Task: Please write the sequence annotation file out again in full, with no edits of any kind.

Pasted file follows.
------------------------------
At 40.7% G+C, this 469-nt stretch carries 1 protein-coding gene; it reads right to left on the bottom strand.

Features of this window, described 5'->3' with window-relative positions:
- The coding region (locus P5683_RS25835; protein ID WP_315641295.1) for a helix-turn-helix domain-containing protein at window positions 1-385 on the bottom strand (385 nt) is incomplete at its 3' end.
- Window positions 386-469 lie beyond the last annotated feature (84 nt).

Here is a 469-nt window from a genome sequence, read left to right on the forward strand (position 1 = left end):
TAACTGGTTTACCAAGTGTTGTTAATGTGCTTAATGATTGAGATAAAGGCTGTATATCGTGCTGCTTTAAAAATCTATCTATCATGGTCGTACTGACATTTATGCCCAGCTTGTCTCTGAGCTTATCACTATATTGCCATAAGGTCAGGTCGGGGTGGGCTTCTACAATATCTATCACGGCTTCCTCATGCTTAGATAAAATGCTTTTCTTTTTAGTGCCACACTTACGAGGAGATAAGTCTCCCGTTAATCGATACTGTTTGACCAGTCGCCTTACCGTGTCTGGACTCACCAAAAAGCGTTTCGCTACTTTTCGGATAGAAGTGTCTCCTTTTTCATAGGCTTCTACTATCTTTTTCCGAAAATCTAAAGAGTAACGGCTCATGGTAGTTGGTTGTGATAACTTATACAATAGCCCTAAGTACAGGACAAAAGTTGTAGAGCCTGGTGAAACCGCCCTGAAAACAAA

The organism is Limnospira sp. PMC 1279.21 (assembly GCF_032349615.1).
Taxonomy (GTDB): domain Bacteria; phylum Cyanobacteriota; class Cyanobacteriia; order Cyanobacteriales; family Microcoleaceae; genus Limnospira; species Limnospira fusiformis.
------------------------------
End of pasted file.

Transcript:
At 40.7% G+C, this 469-nt stretch carries 1 protein-coding gene; it reads right to left on the bottom strand.

Features of this window, described 5'->3' with window-relative positions:
- The coding region (locus P5683_RS25835; protein ID WP_315641295.1) for a helix-turn-helix domain-containing protein at window positions 1-385 on the bottom strand (385 nt) is incomplete at its 3' end.
- Window positions 386-469 lie beyond the last annotated feature (84 nt).

Here is a 469-nt window from a genome sequence, read left to right on the forward strand (position 1 = left end):
TAACTGGTTTACCAAGTGTTGTTAATGTGCTTAATGATTGAGATAAAGGCTGTATATCGTGCTGCTTTAAAAATCTATCTATCATGGTCGTACTGACATTTATGCCCAGCTTGTCTCTGAGCTTATCACTATATTGCCATAAGGTCAGGTCGGGGTGGGCTTCTACAATATCTATCACGGCTTCCTCATGCTTAGATAAAATGCTTTTCTTTTTAGTGCCACACTTACGAGGAGATAAGTCTCCCGTTAATCGATACTGTTTGACCAGTCGCCTTACCGTGTCTGGACTCACCAAAAAGCGTTTCGCTACTTTTCGGATAGAAGTGTCTCCTTTTTCATAGGCTTCTACTATCTTTTTCCGAAAATCTAAAGAGTAACGGCTCATGGTAGTTGGTTGTGATAACTTATACAATAGCCCTAAGTACAGGACAAAAGTTGTAGAGCCTGGTGAAACCGCCCTGAAAACAAA

The organism is Limnospira sp. PMC 1279.21 (assembly GCF_032349615.1).
Taxonomy (GTDB): domain Bacteria; phylum Cyanobacteriota; class Cyanobacteriia; order Cyanobacteriales; family Microcoleaceae; genus Limnospira; species Limnospira fusiformis.